90 Hudson Street loft earned $500/mo since last sale in 2005
how do you spell f – l – a – t?
The Manhattan loft #2D at 90 Hudson Street sold for $1.2mm on November 12, which is not bad these days for a no-frills-no-amenities-except-roof-deck coop conversion from 30 years ago. Except …
Except that it is in prime Tribeca, at least for people who prefer the greater bustle of Hudson to the quiet side street. Except that it claims a high level of finishes, including venetian plaster in the bedroom. Except that it has a “450 sq ft” terrace. And (mostly) except that it sold for $1.175mm in August 2005. (it is not such a surprise that it had trouble selling even toward the end of the nuclear winter that descended on the overall Manhattan residential real estate market [on market from March though June 2009], though I am sure they were disappointed not to get that $1.349mm they were asking then.)
but and however
On the other hand (isn’t it always something??), that lovely renovation (with some idiosyncratic elements, like partial concrete floors) might not suit many buyers and might be a bit dated (or tired?) after at least five years. And that south light comes from a second floor ‘view’ over a parking lot. And that terrace is nearly wedged against the building next door, and ‘opens’ to that parking lot. (I doubt The Market valued that terrace much more highly than it did the fire escape that might just be the only easy access to the terrace.)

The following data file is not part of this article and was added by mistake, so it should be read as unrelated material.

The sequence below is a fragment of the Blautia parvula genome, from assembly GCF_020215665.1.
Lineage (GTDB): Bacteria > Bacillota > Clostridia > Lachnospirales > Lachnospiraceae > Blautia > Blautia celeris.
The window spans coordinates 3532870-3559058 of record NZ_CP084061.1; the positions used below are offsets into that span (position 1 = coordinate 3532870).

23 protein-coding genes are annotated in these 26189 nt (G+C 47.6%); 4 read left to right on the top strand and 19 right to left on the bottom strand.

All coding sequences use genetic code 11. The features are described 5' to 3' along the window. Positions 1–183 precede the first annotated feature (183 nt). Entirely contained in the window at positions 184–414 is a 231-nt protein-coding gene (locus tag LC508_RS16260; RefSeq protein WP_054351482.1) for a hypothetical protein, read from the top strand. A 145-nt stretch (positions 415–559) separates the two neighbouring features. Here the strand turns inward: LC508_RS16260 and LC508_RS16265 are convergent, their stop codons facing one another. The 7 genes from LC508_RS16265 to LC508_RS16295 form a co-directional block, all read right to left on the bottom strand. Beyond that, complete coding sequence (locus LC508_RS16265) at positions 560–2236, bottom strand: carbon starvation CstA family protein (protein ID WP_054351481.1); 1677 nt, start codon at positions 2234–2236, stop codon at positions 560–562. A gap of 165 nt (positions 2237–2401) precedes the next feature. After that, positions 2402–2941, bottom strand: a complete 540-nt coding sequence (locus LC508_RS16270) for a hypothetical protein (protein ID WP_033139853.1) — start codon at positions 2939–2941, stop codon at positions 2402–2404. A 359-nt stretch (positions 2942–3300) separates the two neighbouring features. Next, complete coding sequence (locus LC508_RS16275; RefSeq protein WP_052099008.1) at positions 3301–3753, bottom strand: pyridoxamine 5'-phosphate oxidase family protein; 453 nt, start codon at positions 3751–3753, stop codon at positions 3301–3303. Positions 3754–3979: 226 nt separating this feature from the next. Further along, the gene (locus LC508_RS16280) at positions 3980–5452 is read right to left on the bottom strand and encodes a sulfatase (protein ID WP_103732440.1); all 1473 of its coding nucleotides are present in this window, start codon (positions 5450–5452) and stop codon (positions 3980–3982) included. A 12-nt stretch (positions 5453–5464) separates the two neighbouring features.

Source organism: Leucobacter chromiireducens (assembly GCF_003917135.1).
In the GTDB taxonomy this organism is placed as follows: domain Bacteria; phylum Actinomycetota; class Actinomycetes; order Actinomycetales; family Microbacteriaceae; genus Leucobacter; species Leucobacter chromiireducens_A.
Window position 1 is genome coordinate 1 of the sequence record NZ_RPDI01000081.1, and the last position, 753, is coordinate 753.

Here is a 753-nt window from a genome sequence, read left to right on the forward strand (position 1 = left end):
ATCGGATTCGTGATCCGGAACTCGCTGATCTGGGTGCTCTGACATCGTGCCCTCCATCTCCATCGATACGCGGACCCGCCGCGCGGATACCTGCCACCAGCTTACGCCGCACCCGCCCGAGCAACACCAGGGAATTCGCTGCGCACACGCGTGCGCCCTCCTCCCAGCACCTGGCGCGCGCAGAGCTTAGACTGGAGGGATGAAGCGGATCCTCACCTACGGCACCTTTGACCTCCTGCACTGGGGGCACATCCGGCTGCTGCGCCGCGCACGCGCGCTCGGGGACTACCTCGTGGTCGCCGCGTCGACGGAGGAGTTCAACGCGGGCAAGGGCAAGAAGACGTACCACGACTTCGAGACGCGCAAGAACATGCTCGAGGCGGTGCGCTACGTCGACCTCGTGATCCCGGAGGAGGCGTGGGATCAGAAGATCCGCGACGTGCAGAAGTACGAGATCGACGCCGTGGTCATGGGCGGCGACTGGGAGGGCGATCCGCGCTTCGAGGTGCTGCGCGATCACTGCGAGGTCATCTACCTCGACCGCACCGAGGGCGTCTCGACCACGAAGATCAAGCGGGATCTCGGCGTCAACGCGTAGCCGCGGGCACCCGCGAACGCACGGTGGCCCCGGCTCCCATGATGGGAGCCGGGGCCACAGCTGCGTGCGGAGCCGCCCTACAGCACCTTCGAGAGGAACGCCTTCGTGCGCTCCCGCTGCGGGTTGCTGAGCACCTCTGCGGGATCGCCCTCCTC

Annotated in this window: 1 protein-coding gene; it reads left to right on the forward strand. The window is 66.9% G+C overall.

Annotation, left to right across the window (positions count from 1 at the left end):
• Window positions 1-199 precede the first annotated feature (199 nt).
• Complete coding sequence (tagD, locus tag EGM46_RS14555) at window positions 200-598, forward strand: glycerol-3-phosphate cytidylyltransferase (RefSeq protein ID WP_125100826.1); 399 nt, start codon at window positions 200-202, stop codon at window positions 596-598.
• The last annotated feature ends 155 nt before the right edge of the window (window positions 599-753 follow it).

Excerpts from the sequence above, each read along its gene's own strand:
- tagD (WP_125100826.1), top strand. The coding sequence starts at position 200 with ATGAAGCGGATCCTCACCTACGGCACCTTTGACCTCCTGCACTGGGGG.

With all this to-ing and fro-ing, the $1.2mm for “1,105 sq ft” is a healthy $1,105/ft, my quibbles notwithstanding. The last sale in the building (also a small loft) was a post-Peak but right at Lehman sale of the “gorgeous” and renovated “1,000 sq ft” #5B on December 15, 2008 for $1.237mm. That $1,237/ft was post-Peak, but this #2D sale is within shouting distance. So, not bad these days, all things considered. But not very good, compared to August 2005. Sigh….
fun fact from a million years ago (approx) (in Tribeca residential time) (essentially)
This coop was converted to residential in the early 1980s. The first sales price I see for this unit is not quite that old (March 9, 1994), but still pretty old for a Tribeca loft sale in my Master List of Manhattan Lofts Sold Since November 2008. That was like the Pleistocene Era for Tribeca, as suggested by the missing digit in that ancient sales price: $140,000. That is nto just a six-figure Tribeca loft sale, but a six-figure Tribeca loft sale starting with a “1”.
(Still. this loft has only had 3 sales that I can see [going back to 1984], so it did nto make the cut for my brief post on January 14, rich sales data / 7 lofts with at least 4 sales, all of which multiple sellers last sold within about a month of #2D but for the 4th or 5th times.)
© Sandy Mattingly 2011